Jedi Academy does an excellent job of balancing its missions. Your first set of missions puts you on reconnaissance or rescue duties where you'll face mercenaries, poorly equipped stormtroopers, and the occasional dark Jedi. This is by no means boring. Let's face it: It's very satisfying to completely dominate your enemies by hacking through them with your lightsaber as they desperately try to shoot you down. By the last set of missions, you'll constantly be fighting dark Jedi and stormtroopers in power armor. The game justifies this by explaining that new students take easier missions and then progress to more challenging ones as their training continues. You also drive a variety of vehicles throughout your journey. You get to take speeders out for spins, and you get to control an AT-ST while attempting to ravage Imperial remnant bases from within. While not a crucial part of the game, vehicles are a welcome addition to the normal gameplay.
Perhaps the best improvement in Jedi Academy over Jedi Knight II is that it grants you your lightsaber and Force powers at the very start of the game. You spent the first portion of Jedi Outcast without your abilities, and it made those sections rather tedious by contrast. The weapons were interesting enough, but people play these games for the Jedi combat. So this time around, the developer's decision to focus the gameplay on these Jedi abilities is a major boost for the game. That's not to say that conventional weapons are useless. While it's possible to finish the game without ever putting down your lightsaber, sometimes rocket launchers, sniper rifles, and grenades can help dispatch of some pesky foes.
Jedi Academy also changes how you progress your Force abilities. You start out with eight core Force abilities. They are: pull, push, speed, sense, jump, saber offense, saber defense, and saber throw. Your abilities are limited at first, but you automatically become more advanced in these areas each time you return to the academy. There are eight advanced Force abilities to choose from. Four of them are on the light side of the Force, and four of them are on the dark side of the Force. The light side abilities are absorb, protection, heal, and Jedi mind trick. The dark side abilities are comprised of drain, lightning, grip, and rage. You receive a point when you complete a mission, and you can distribute it into any of these eight powers at the start of the next mission. Each power has three levels of improvement. For example, one point in Force heal allows you to heal while standing still. A second point lets you heal while moving around, and a third point improves your healing ability altogether. The point system works well to represent the fact that you are slowly learning from your master, Kyle. There aren't enough points in the game to become a master in all categories, so you can either intensely specialize in a specific ability, or you can choose to specialize in several abilities across the board.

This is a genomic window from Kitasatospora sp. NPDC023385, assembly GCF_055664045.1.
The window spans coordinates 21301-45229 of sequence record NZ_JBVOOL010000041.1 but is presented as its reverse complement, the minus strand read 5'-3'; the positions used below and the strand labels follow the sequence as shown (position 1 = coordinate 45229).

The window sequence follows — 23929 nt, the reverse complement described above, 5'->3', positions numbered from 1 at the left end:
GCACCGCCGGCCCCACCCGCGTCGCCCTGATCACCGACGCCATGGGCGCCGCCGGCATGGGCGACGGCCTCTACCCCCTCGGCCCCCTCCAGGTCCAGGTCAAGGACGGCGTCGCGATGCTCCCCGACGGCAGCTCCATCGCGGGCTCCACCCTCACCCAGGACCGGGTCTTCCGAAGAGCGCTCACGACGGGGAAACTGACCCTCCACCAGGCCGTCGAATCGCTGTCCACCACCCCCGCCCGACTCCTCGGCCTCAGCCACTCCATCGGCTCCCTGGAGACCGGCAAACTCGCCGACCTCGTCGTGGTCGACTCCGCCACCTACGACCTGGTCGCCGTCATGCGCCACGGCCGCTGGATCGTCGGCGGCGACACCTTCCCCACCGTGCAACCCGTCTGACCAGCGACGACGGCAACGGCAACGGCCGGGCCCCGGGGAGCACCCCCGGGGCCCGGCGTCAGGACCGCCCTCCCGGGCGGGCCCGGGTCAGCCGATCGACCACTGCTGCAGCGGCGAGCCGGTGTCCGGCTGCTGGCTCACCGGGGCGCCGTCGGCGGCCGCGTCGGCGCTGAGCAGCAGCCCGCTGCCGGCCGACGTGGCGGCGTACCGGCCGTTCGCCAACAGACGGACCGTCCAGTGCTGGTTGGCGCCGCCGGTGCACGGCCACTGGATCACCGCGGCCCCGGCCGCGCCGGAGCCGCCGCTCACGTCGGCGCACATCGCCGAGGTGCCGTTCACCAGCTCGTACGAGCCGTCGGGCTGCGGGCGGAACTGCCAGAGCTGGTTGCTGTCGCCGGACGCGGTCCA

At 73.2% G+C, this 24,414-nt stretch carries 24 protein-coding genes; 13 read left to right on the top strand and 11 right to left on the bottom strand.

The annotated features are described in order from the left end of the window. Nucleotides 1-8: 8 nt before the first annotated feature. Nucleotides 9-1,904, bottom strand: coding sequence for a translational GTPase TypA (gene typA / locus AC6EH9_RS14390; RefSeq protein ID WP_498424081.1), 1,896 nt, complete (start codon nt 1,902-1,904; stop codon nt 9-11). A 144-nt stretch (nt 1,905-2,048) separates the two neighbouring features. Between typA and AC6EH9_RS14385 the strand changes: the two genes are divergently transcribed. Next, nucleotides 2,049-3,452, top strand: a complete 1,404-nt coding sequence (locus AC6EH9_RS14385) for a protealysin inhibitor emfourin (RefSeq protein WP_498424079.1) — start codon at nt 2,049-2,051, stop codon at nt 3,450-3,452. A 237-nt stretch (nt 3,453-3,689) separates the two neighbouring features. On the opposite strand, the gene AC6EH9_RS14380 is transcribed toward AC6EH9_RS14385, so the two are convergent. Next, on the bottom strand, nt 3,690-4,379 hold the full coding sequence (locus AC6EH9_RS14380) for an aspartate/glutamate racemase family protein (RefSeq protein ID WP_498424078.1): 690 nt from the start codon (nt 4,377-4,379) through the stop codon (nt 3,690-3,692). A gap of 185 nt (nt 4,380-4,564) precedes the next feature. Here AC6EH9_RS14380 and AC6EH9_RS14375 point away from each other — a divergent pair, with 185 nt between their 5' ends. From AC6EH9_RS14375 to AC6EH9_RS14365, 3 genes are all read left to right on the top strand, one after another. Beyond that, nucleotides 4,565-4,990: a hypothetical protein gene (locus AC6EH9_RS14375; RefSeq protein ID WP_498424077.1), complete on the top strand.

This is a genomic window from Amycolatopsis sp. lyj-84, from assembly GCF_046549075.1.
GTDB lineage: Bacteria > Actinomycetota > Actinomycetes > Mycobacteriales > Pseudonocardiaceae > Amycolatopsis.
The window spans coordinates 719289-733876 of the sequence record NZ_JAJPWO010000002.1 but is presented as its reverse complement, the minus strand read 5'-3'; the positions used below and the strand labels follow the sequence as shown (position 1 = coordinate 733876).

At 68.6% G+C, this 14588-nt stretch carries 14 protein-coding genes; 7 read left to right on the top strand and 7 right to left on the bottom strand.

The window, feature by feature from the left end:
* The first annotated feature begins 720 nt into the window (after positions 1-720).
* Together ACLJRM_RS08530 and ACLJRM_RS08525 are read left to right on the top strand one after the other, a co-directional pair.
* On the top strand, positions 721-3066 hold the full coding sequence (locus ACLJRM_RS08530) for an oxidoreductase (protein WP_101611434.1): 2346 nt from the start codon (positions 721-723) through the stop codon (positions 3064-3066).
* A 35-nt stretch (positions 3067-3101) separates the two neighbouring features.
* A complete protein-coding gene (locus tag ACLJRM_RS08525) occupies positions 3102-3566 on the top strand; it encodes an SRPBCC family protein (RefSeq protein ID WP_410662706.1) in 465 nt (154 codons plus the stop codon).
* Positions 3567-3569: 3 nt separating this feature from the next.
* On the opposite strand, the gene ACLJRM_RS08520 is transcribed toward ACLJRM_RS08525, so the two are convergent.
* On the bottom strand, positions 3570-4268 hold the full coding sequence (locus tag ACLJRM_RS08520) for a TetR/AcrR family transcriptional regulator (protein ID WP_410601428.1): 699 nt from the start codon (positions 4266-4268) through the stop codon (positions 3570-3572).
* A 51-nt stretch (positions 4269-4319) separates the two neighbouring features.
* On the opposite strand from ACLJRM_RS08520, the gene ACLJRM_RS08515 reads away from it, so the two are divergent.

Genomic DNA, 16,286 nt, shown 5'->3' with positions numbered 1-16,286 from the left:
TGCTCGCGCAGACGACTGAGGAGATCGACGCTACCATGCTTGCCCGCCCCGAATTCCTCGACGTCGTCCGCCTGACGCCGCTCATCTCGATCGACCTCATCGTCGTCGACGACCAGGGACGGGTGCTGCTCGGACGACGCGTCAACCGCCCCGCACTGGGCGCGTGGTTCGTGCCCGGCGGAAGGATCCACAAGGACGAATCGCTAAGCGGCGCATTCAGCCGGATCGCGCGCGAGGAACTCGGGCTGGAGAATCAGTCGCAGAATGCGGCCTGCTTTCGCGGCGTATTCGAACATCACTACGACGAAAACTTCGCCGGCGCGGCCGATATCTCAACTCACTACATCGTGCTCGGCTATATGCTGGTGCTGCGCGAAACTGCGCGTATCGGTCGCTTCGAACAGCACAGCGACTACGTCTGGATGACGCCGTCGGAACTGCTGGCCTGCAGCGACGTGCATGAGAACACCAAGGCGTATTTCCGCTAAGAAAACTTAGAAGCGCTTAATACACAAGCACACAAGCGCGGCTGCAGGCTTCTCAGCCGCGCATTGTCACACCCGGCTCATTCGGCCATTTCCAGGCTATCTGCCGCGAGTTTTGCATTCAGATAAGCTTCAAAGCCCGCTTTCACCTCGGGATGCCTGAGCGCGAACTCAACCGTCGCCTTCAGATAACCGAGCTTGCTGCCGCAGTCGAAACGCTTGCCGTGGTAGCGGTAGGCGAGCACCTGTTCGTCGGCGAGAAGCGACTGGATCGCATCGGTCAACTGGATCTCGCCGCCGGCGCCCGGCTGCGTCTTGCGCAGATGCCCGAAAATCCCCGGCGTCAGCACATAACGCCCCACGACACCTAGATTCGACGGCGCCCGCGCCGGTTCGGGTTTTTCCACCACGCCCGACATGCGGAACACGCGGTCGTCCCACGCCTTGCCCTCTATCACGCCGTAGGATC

- Player Reviews: 74
- Game Universe:
- Star Wars Episode I: Racer (GBC, N64, DC, MAC),
- Star Wars: Yoda Stories (PC, GBC),
- Star Wars: Demolition (DC, PS),
- Star Wars Jedi Knight II: Jedi Outcast (PC, GC, XBOX, MAC),
- Star Wars: Starfighter (PC, PS2),
- Star Wars: Knights of the Old Republic (PC, XBOX, MAC),
- Star Wars: Jedi Starfighter (PS2, XBOX),
- Star Wars: Bounty Hunter (PS2, GC),
- Star Wars: The Clone Wars (GC, PS2, XBOX),
- Star Wars Galaxies (PS2, XBOX)
- Offline Modes:
- Online Modes:
Competitive, Cooperative, Team Oriented
- Number of Players: